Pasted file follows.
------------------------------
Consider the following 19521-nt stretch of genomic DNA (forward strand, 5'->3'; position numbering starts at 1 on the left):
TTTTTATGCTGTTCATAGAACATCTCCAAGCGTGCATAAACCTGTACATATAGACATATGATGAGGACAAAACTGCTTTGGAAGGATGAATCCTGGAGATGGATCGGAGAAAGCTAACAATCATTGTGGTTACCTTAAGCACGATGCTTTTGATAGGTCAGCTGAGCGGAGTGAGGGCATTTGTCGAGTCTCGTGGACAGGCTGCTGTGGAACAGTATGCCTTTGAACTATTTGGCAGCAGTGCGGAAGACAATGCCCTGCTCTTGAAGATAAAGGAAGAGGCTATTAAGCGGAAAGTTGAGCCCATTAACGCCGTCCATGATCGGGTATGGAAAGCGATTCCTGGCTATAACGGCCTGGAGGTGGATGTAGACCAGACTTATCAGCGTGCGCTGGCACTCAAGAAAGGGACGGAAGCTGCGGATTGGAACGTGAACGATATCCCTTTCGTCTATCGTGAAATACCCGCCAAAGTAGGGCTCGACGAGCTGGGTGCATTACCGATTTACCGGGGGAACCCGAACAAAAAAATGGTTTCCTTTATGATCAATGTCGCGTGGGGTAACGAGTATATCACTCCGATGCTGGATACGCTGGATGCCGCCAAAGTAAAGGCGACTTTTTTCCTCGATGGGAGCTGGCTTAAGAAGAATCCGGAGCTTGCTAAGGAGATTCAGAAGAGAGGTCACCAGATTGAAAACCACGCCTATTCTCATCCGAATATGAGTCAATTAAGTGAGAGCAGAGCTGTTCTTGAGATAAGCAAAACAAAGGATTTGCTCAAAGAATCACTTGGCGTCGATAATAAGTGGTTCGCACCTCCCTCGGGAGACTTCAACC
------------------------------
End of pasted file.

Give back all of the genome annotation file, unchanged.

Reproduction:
Consider the following 19521-nt stretch of genomic DNA (forward strand, 5'->3'; position numbering starts at 1 on the left):
TTTTTATGCTGTTCATAGAACATCTCCAAGCGTGCATAAACCTGTACATATAGACATATGATGAGGACAAAACTGCTTTGGAAGGATGAATCCTGGAGATGGATCGGAGAAAGCTAACAATCATTGTGGTTACCTTAAGCACGATGCTTTTGATAGGTCAGCTGAGCGGAGTGAGGGCATTTGTCGAGTCTCGTGGACAGGCTGCTGTGGAACAGTATGCCTTTGAACTATTTGGCAGCAGTGCGGAAGACAATGCCCTGCTCTTGAAGATAAAGGAAGAGGCTATTAAGCGGAAAGTTGAGCCCATTAACGCCGTCCATGATCGGGTATGGAAAGCGATTCCTGGCTATAACGGCCTGGAGGTGGATGTAGACCAGACTTATCAGCGTGCGCTGGCACTCAAGAAAGGGACGGAAGCTGCGGATTGGAACGTGAACGATATCCCTTTCGTCTATCGTGAAATACCCGCCAAAGTAGGGCTCGACGAGCTGGGTGCATTACCGATTTACCGGGGGAACCCGAACAAAAAAATGGTTTCCTTTATGATCAATGTCGCGTGGGGTAACGAGTATATCACTCCGATGCTGGATACGCTGGATGCCGCCAAAGTAAAGGCGACTTTTTTCCTCGATGGGAGCTGGCTTAAGAAGAATCCGGAGCTTGCTAAGGAGATTCAGAAGAGAGGTCACCAGATTGAAAACCACGCCTATTCTCATCCGAATATGAGTCAATTAAGTGAGAGCAGAGCTGTTCTTGAGATAAGCAAAACAAAGGATTTGCTCAAAGAATCACTTGGCGTCGATAATAAGTGGTTCGCACCTCCCTCGGGAGACTTCAACC